Hmm I can manage short term anxiety well. Getting out of the comfort zone and doing stuff. Takes enormous energy but I can manage (and its sometimes fun).



The problem is long term background anxiety. Any form of stressful routine or workload triggers this long term anxiety. The only way I can stop that is by leading a stress-free life with no expectations. But that's not possible. I need a solution that will enable me to work in a job without the anxiety getting in my way.

Youíre definitely not alone. I feel you... especially that last sentence.

I have even tried working from home to no avail. Now I have lung disease. But I wonít lose hope. What I have lost, thankfully, is my depression thanks to vitamin d3. I take 10k units daily and havenít had an incessant depressed thought in months.


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post #43 of 45 (permalink) Old 05-22-2020, 05:07 AM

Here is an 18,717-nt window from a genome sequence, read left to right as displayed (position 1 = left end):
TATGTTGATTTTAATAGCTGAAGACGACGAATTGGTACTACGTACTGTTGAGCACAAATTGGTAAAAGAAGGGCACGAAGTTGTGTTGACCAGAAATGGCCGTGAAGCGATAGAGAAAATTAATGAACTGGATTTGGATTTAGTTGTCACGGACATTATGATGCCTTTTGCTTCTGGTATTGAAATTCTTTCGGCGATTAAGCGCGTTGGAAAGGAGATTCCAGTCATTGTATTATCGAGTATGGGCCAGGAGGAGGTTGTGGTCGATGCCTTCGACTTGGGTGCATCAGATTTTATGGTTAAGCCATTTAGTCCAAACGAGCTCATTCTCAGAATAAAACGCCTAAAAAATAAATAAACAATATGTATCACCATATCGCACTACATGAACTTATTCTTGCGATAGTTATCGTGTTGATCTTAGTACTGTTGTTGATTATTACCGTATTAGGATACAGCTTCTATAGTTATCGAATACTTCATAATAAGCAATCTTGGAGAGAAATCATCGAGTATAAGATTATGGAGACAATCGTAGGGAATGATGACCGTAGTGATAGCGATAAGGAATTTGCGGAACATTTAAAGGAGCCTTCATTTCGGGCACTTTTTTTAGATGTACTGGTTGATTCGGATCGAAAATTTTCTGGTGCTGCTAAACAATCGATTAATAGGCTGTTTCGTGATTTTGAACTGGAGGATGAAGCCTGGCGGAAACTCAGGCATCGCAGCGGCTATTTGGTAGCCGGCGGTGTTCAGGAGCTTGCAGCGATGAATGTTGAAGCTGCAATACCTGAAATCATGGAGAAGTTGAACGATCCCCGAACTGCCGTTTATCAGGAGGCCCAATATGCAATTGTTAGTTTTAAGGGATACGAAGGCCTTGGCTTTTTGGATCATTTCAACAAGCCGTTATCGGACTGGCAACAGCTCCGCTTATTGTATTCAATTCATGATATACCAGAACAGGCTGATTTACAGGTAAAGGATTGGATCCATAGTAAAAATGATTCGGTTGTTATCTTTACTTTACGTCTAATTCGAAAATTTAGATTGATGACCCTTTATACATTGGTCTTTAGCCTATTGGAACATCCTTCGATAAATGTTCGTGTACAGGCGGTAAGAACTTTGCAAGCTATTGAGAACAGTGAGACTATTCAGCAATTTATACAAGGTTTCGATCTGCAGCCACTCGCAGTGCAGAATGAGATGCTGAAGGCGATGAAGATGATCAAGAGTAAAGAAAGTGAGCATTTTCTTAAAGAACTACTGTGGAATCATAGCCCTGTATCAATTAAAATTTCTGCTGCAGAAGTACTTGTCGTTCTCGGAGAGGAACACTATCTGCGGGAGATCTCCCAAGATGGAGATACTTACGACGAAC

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This is a bit late since the OP, but I'll post for the sake of anyone who reads this.

Medication can help for many cases, especially if you had tried therapy and various therapeutic techniques that would not help to keep the anxiety at bay long enough. If you 'manifest' other issues after completing for one, you might have to ask yourself and your therapist if there can be something underlying as to why that pattern seems to happen. Not to be Freudian, but many of our actions and reactions to certain situations can be drawn from something within the past (trauma, neglect - even if it was emotional, attachment problems that may result in failed relationships, etc.). Nobody can determine that other than you and your therapist and see if any events seem to trigger or start off the new 'manifestation' of the problem to start with.